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Finland basic income trial left people 'happier but jobless'

10 February 2019

The results of a social experiment in Finland which saw unemployed people paid a basic income by the government has bolstered calls for the scheme to be tested in the United Kingdom as a possible alternative to Universal Credit.

The trial was Finland's test of one alternative to renewing its social security model, a vast task expected to be tackled after parliamentary elections in April. The project is being watched closely by other governments who see a basic income as a way of encouraging the unemployed to take up often low-paid or temporary work without fear of losing their benefits. That could help reduce dependence on the state and cut welfare costs, especially as greater automation sees humans replaced in the workforce.

"The basic income experiment did not increase the employment of participants during the first trial year", Kela, the government agency in charge of benefits, and the Ministry of Social Affairs and Health said in a statement.

But participants in the trial were happier and healthier than the control group.

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Two years into the experiment, the government's preliminary results have found 55 per cent of those receiving the income said they felt less stressed, had less difficulty concentrating and fewer health issues, in comparison to 25 per cent in the control group, reported NewsNow Finland.

For a lot of people on the left, UBI focuses too heavily on individuals' personal wealth and buying power - or rather, their lack of it - without doing anything to stop companies wasting resources by producing far more stuff than people need, and over-working their employees in the process.

In Finland, the relative high unemployment benefits have reduced the willingness of unemployed to accept work.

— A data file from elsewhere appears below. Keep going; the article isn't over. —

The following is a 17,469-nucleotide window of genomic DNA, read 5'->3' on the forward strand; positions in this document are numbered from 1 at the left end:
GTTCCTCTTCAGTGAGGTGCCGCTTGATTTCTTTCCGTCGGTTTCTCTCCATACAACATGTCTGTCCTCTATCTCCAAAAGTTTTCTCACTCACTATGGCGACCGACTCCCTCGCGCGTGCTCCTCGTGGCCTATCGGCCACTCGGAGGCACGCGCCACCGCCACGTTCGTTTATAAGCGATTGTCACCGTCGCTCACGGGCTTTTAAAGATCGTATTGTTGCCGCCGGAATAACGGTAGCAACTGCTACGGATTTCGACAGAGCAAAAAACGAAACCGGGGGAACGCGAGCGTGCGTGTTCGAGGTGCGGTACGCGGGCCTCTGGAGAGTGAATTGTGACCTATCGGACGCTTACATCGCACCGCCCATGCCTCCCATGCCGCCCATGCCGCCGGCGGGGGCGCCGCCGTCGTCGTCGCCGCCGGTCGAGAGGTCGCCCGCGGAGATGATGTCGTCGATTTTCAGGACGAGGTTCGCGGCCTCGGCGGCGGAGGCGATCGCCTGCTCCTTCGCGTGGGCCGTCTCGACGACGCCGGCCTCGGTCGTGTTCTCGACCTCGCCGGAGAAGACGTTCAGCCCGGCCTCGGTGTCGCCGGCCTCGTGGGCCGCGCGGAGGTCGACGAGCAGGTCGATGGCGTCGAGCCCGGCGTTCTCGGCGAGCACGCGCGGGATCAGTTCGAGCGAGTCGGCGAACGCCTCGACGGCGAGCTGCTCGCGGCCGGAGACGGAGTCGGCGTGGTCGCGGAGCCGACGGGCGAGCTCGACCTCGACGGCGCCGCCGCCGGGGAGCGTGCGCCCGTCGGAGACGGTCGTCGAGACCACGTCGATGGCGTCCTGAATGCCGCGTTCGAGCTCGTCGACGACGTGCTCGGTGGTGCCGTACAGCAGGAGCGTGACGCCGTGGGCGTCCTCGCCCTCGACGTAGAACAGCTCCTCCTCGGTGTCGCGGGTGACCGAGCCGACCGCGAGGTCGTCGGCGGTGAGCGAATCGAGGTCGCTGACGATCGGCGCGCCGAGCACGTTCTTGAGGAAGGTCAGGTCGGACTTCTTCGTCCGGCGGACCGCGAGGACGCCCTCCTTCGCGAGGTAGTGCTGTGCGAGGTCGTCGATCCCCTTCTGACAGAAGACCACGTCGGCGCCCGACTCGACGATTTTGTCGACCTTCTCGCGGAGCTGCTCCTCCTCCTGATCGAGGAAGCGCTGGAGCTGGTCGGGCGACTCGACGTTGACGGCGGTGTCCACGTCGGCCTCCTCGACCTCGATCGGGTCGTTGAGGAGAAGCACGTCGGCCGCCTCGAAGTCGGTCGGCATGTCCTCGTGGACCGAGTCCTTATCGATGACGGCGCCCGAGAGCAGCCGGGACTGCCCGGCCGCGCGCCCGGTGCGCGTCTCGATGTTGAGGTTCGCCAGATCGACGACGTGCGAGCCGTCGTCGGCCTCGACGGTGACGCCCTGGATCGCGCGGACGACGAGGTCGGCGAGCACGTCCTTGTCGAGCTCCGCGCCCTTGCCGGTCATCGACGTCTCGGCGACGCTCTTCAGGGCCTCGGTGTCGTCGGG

The former IT consultant had been unemployed for almost a year before "winning the lottery", as she described the trial.

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The city of Utrecht, in the Netherlands, is also carrying out a basic income study called "Know What Works" until October. After the tax, employment may give only a marginal increase in the monthly income, while free time is lost. The Finnish trial was a bit different, as it focused on people who were unemployed.

In January 2017 the country became the first European country to launch an experiment of its kind, testing the idea of an unconditional basic income.

In a review of the Finnish scheme past year, the OECD warned that implementing it nationally and cost-neutrally for the state would imply significant income redistribution, especially towards couples from single people, and increase poverty. The Finnish income and tax data bases are being used for the analyses. Swiss voters in a 2016 referendum, with nearly 77 percent voting against. The current leading party the Center has said that it supports basic income, but its vistas include application and requirements for the recipients, not considered as part of a basic income solution.

He said the end of the two-year trial, during which he published two books, had made it hard again for him to accept commissions, because "I. can earn only 300 euros per month without losing any benefits".

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Finland basic income trial left people 'happier but jobless'